loving, honest eyes.

"Jesus," I say, "when You come into Your Kingdom, 

would You remember me?"

 The women heard a voice saying, 
"Why do you look for the living among the dead?"

His words are labored, His lips parched, 

but I can still hear Him pretty well. 

"Truly, I say to you ..." His voice cracks, 

then is stronger for a moment. 

"Truly, this very day you will be with Me in Paradise."

 "He is not here ..."

His eyes droop. He is fading quickly now. 

But I believe Him. I do! 

That's what gets me through those next few hours 

until they break my legs to kill me. 

I do believe Him! 

"He is risen ..."

And then I find myself here in Heaven, in Paradise. 

I sure don't deserve to be here, but here I am anyway. 

I guess that's what a man like me gets when the 

King himself grants a pardon. 

Full forgiveness. 

Pretty amazing, don't you think?

By Dr Ralph F. Wilson.

The purest meaning of Easter is the celebration of Jesus' resurrection 
up to Heaven and His promise of eternal life.

Thank You Jesus ... 

for dying on the cross for me and saving me from my sins. Because of Your resurrection, You have conquered death. 
I will no longer die in vain but have eternal life with You. 

Forever. :D

 a silent thot ...
by lynn phua

Thursday, April 7, 2011


Fred and Ollie shared the same hospital room. 

They were both very ill.

Fred  was allowed to sit up in his bed for an hour 

a day to drain the fluids from his lungs. 

His bed was next to the room's only window. 

Ollie had to spend all his time flat on his back.

The men talked for hours on end. 

They spoke of their wives and families, their homes, their jobs, their involvement in the military  service, their favorite vacations, and practically everything under the sun.

Every afternoon, whenever Fred could sit up, he would pass the time by describing to his roommate all the things he could see outside the window.

Ollie lived for those one-hour periods where his world would be broadened and enlivened by all the activity and color of the outside world. 

The window overlooked a park with a lovely lake, Fred would say. Ducks and swans played on the water while children sailed their model boats. 

Lovers walked arm in arm amid flowers of every color of the rainbow. Grand old trees graced the landscape, and a fine view of the city skyline could be seen in the distance.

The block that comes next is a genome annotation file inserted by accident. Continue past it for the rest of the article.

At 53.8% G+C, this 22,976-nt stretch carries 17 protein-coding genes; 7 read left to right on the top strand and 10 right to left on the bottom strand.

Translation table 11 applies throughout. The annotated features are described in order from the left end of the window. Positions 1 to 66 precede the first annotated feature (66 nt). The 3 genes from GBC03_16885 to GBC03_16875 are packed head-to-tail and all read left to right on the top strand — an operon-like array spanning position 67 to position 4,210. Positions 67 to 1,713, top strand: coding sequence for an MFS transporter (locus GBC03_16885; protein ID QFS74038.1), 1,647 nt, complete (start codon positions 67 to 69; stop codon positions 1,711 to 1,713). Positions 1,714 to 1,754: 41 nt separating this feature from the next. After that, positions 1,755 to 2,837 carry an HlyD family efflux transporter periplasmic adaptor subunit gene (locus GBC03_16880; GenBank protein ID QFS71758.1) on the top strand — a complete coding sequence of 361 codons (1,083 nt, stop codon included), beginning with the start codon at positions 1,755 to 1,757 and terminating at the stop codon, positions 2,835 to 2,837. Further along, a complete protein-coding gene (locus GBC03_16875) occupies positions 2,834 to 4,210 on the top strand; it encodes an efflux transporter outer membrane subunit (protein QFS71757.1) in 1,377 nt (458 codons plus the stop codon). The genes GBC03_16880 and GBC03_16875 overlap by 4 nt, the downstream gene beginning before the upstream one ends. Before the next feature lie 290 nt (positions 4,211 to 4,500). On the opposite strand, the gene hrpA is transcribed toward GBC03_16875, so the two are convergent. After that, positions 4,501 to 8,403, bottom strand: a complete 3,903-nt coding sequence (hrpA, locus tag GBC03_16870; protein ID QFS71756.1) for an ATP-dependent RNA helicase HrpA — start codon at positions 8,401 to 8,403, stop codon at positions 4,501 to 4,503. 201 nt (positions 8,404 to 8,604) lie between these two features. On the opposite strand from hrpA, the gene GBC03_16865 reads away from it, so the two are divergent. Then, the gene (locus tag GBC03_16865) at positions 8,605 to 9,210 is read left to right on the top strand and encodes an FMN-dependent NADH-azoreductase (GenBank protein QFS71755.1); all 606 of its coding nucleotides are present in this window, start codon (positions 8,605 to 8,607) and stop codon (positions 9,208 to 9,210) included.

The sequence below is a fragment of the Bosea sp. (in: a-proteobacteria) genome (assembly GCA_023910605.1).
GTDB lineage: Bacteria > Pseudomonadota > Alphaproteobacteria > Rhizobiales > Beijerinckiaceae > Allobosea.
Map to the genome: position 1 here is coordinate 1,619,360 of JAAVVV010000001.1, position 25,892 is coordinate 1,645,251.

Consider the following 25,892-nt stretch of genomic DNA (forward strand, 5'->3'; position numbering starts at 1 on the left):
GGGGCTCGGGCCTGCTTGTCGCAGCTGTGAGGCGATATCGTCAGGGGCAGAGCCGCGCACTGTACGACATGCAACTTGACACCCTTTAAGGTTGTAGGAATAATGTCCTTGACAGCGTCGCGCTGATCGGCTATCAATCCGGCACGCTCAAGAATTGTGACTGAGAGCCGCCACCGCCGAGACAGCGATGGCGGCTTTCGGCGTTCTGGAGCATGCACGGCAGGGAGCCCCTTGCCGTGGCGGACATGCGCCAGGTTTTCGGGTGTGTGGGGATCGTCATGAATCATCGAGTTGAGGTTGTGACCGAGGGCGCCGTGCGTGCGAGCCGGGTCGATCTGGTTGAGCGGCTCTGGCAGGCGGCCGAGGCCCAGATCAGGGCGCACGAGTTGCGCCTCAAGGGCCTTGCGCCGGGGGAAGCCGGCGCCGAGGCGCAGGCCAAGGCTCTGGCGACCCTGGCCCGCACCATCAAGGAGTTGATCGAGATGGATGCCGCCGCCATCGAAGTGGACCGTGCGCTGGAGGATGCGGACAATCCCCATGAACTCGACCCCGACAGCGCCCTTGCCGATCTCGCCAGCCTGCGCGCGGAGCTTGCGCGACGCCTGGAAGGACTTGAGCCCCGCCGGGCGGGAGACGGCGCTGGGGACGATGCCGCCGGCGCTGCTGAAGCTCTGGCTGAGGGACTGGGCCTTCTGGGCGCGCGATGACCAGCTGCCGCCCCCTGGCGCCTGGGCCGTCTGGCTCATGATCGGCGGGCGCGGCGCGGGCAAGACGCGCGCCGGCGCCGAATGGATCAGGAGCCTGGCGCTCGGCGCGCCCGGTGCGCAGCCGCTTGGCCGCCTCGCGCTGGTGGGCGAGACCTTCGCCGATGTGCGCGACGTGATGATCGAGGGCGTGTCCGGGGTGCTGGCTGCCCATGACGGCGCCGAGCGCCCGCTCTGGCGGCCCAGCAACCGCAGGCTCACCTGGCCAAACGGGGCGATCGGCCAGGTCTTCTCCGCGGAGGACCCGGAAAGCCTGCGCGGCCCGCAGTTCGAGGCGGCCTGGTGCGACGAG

Ollie listened.

As Fred looked out of the window and described everything he saw in exquisite detail, Ollie who was on the other side of the room would close his eyes and imagine the picturesque scene.

One warm afternoon, Fred described a parade that was passing by. 

Ollie could not hear the band.

However, he could see it in his mind, as the gentleman by the window portrayed it with descriptive words. 

An alien thought entered his head: 

Why should Fred have all the pleasure of seeing everything while I never get to see  anything? 

It didn't seem fair. 

As the thought fermented, Ollie felt ashamed. 

As the days passed, Ollie found his envy eroding into resentment and turning him into a bitter man. 

He began to brood and found himself unable to sleep. 

He should be by that window - and that thought now controlled his life.

Late one night, as Ollie lay staring at the ceiling, 
he heard Fred began to cough. 

Fred was choking on the fluid in his lungs. 

Ollie watched in the dimly lit room as Fred struggled 
by the window and groped for the button to call for help. 

Listening from across the room, Ollie did not moved. 

He chose not to push his own button which would have brought the nurse running. 

In less than five minutes, the coughing and choking stopped, along with the sound of breathing. 

Now, there was only silence ... deathly silence.

The following morning, the day nurse arrived to bring water for their baths. 

When she found the lifeless body of the man by the window, she was saddened. She called the hospital attendant to take the body away ...

No words, no fuss ... 

As soon as it seemed appropriate, Ollie asked if he could be moved next to the window. The nurse was happy to make the switch and after making sure he was comfortable, she left him alone.

Slowly and painfully, Ollie propped himself up on one 
elbow to take his first look. 

Finally, he would have the joy of seeing it all himself. 

He strained to slowly turn to look out the window 
beside the bed ... 

Alas ... 

It faced a blank wall.

The moral of the story:

The pursuit of happiness is a matter of choice.

a silent thot ...
by lynn phua